Talking to Boys the Way We Talk to Girls. As always, I'm intrigued by the differences in how we raise boys vs. girls. As a mother of boys, I want to be conscious of the biases and stereotypes that exist, so I can ensure we aren't demonstrating them at home. And when we do fall into those stereotypical traps, I want to recognize it and talk about it.
To end on a light note, here are a few recipes I want to bookmark. The Best Lemon Bars. I'd also like to try some new veggie burger recipes this summer. I'm going to start with either this, or this, or this. And I made this Watermelon, Feta, and Arugula Salad last week, and it's great. So light and refreshing - perfect for a cookout. Aaron enjoyed it and requested that I make it again.
June 6, 2018
Every now and then, I fall into a spiral of chaos and inertia. I become unproductive, disorganized, and I struggle to prioritize and focus. I often don't know what causes it, and it is always challenging to find my way back.
I've been in one of these states lately. There are many contributing factors, no doubt. Spring is such a busy time of year, especially for parents of school-aged children. Baseball and soccer practices and games, piano recitals, school chorus and drama performances, parent/teacher conferences, end-of-year parties and portfolio/field days, and the list goes on. Then of course there's work. I've been in a challenging role, and I'm in discussions regarding a transition.
That all feels like a list of excuses, though, and really, I don't know what it is. What I've realized in the past is this: gratitude and presence is usually the way out. If I can organize myself around this seemingly small task - expressing gratitude each day - then I can do anything. It reminds me of that Navy Seal Commander who said we could change the world if we just made our bed every morning. I get that.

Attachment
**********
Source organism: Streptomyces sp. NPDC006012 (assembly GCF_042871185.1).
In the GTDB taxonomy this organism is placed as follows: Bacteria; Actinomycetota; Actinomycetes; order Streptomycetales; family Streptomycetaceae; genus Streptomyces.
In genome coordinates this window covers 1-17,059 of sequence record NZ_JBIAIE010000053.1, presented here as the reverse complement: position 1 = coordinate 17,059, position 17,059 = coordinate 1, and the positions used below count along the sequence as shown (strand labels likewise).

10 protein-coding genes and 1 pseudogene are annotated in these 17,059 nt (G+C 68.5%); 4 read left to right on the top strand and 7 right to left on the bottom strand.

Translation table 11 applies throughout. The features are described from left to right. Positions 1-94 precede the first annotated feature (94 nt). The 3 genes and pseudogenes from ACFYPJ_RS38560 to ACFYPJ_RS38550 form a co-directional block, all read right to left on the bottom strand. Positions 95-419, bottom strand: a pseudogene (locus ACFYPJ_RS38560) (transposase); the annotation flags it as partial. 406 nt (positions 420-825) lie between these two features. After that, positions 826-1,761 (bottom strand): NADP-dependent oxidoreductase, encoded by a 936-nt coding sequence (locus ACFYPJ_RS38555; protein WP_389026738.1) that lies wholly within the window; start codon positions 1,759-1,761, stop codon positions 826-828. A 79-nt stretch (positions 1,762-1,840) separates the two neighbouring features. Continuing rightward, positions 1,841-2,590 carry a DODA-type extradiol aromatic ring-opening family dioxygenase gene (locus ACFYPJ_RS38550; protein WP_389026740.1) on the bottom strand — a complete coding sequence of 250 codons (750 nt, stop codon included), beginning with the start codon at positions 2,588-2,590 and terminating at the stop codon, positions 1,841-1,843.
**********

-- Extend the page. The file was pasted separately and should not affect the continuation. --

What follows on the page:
So even though blogging is dead, and nobody reads any more, I'm going to get back to my little blog. Even if I'm the only one reading it.
I've been spending a lot of time watching these guys. This fabulous group of boys is a ton of fun to watch.
May 10, 2018
The Hate U Give, by Angie Thomas.
The main character is a sixteen-year-old girl. She lives in a poor and rough neighborhood but attends a prep school in a more affluent suburb. She witnesses the fatal shooting of her childhood best friend by a white police officer. I loved this book. It is a YA book that is well-written, fast-paced, and thought-provoking. It provides different perspectives, and it challenges the reader to put themselves in the shoes of the characters.
Sing, Unburied, Sing, by Jesmyn Ward.
"Sorrow is food swallowed too quickly, caught in the throat, making it nearly impossible to breathe." The descriptive and beautiful language of this book instantly drew me in. It is beautifully and elegantly written. It sometimes feels like reading a song or a poem. It's a character-driven story about an African-American family in Mississippi, and it's also a story about ghosts. It's mystical, and it will hit you in the heart - there were parts that literally made me ache.